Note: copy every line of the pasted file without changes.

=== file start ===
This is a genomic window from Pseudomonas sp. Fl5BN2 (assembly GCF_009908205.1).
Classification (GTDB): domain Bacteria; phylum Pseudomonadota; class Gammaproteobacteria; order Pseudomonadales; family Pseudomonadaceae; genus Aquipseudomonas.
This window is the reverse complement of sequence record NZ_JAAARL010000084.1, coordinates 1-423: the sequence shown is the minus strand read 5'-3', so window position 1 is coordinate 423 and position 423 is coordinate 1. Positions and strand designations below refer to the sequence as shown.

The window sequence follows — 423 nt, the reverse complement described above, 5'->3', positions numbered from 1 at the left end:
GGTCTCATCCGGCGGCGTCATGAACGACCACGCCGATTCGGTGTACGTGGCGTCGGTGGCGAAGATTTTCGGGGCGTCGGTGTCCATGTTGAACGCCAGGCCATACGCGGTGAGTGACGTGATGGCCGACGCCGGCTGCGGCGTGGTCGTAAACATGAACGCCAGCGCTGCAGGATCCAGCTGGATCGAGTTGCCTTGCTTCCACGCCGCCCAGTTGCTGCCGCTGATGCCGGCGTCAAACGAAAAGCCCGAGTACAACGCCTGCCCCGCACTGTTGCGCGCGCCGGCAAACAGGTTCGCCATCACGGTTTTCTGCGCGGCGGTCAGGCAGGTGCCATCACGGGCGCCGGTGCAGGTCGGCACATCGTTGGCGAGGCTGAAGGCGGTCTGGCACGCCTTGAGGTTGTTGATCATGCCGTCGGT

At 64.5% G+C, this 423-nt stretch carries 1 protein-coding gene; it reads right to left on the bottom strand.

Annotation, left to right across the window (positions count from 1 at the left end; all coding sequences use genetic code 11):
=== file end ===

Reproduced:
This is a genomic window from Pseudomonas sp. Fl5BN2 (assembly GCF_009908205.1).
Classification (GTDB): domain Bacteria; phylum Pseudomonadota; class Gammaproteobacteria; order Pseudomonadales; family Pseudomonadaceae; genus Aquipseudomonas.
This window is the reverse complement of sequence record NZ_JAAARL010000084.1, coordinates 1-423: the sequence shown is the minus strand read 5'-3', so window position 1 is coordinate 423 and position 423 is coordinate 1. Positions and strand designations below refer to the sequence as shown.

The window sequence follows — 423 nt, the reverse complement described above, 5'->3', positions numbered from 1 at the left end:
GGTCTCATCCGGCGGCGTCATGAACGACCACGCCGATTCGGTGTACGTGGCGTCGGTGGCGAAGATTTTCGGGGCGTCGGTGTCCATGTTGAACGCCAGGCCATACGCGGTGAGTGACGTGATGGCCGACGCCGGCTGCGGCGTGGTCGTAAACATGAACGCCAGCGCTGCAGGATCCAGCTGGATCGAGTTGCCTTGCTTCCACGCCGCCCAGTTGCTGCCGCTGATGCCGGCGTCAAACGAAAAGCCCGAGTACAACGCCTGCCCCGCACTGTTGCGCGCGCCGGCAAACAGGTTCGCCATCACGGTTTTCTGCGCGGCGGTCAGGCAGGTGCCATCACGGGCGCCGGTGCAGGTCGGCACATCGTTGGCGAGGCTGAAGGCGGTCTGGCACGCCTTGAGGTTGTTGATCATGCCGTCGGT

At 64.5% G+C, this 423-nt stretch carries 1 protein-coding gene; it reads right to left on the bottom strand.

Annotation, left to right across the window (positions count from 1 at the left end; all coding sequences use genetic code 11):